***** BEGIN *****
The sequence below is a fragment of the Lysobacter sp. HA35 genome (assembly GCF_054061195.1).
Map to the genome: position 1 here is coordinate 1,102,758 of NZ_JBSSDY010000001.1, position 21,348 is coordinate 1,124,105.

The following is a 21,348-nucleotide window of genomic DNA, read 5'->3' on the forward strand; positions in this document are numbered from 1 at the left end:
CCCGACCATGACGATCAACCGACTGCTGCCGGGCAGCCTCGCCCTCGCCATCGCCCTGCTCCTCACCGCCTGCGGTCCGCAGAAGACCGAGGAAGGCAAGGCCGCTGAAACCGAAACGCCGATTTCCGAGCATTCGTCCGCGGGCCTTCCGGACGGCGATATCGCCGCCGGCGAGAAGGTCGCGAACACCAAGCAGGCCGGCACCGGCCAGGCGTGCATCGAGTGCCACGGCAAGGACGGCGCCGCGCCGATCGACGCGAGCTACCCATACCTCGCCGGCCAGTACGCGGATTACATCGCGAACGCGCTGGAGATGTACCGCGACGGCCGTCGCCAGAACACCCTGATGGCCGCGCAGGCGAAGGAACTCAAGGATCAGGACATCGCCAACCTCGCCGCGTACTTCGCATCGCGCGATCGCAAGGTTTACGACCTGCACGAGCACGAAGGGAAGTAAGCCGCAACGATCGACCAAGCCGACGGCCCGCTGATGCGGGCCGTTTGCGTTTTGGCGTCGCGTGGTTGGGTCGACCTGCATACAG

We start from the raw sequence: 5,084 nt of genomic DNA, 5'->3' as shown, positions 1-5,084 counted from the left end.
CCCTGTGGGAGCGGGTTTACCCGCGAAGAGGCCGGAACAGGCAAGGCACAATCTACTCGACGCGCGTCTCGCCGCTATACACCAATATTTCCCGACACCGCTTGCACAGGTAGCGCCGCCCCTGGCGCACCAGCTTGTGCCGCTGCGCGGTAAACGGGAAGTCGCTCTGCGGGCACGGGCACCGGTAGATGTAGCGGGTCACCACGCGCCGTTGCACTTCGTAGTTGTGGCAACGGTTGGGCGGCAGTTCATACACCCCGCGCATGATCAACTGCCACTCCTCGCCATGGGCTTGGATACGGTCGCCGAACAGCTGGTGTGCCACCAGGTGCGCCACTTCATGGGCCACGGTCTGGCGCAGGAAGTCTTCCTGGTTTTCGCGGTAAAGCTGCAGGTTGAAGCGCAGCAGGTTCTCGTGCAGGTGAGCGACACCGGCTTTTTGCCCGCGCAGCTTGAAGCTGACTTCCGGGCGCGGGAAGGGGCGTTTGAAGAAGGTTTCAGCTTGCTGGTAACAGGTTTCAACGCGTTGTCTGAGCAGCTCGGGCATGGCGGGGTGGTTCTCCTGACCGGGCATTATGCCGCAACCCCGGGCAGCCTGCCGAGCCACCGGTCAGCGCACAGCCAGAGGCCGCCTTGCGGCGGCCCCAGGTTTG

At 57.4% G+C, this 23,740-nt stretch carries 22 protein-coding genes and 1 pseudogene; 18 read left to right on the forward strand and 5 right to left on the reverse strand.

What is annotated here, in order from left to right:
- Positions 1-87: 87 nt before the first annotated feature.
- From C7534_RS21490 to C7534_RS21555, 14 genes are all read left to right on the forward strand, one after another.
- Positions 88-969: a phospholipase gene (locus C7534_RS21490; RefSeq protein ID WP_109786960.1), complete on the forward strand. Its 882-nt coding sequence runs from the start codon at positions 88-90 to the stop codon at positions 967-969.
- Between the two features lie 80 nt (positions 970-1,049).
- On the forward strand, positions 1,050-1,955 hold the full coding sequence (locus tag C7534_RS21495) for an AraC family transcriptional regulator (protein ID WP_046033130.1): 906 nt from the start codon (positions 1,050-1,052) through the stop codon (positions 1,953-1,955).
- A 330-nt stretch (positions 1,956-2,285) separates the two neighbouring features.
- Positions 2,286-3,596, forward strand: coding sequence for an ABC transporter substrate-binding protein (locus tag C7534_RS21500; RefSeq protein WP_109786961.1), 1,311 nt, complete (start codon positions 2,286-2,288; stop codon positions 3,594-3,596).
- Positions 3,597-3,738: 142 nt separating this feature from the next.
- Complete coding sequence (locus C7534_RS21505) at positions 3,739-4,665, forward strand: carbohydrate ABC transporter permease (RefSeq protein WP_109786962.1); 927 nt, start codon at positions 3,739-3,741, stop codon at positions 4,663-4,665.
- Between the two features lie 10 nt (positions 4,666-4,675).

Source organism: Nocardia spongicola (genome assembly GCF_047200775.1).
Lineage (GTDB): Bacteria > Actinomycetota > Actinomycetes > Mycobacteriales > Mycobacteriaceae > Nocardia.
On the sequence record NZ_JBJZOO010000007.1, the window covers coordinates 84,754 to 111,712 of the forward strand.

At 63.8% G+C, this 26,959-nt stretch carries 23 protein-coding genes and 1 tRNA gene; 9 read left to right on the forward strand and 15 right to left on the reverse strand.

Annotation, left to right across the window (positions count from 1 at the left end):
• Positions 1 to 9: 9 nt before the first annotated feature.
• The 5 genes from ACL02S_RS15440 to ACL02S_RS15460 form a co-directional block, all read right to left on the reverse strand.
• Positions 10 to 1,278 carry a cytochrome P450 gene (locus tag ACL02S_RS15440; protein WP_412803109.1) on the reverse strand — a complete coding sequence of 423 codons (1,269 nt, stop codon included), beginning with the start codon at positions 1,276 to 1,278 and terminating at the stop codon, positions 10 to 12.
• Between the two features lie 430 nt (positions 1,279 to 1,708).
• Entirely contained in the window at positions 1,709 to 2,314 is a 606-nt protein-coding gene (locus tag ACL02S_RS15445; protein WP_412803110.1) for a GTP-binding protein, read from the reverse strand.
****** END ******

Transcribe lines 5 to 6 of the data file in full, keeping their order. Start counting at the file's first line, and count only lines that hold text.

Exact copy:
We start from the raw sequence: 5,084 nt of genomic DNA, 5'->3' as shown, positions 1-5,084 counted from the left end.
CCCTGTGGGAGCGGGTTTACCCGCGAAGAGGCCGGAACAGGCAAGGCACAATCTACTCGACGCGCGTCTCGCCGCTATACACCAATATTTCCCGACACCGCTTGCACAGGTAGCGCCGCCCCTGGCGCACCAGCTTGTGCCGCTGCGCGGTAAACGGGAAGTCGCTCTGCGGGCACGGGCACCGGTAGATGTAGCGGGTCACCACGCGCCGTTGCACTTCGTAGTTGTGGCAACGGTTGGGCGGCAGTTCATACACCCCGCGCATGATCAACTGCCACTCCTCGCCATGGGCTTGGATACGGTCGCCGAACAGCTGGTGTGCCACCAGGTGCGCCACTTCATGGGCCACGGTCTGGCGCAGGAAGTCTTCCTGGTTTTCGCGGTAAAGCTGCAGGTTGAAGCGCAGCAGGTTCTCGTGCAGGTGAGCGACACCGGCTTTTTGCCCGCGCAGCTTGAAGCTGACTTCCGGGCGCGGGAAGGGGCGTTTGAAGAAGGTTTCAGCTTGCTGGTAACAGGTTTCAACGCGTTGTCTGAGCAGCTCGGGCATGGCGGGGTGGTTCTCCTGACCGGGCATTATGCCGCAACCCCGGGCAGCCTGCCGAGCCACCGGTCAGCGCACAGCCAGAGGCCGCCTTGCGGCGGCCCCAGGTTTG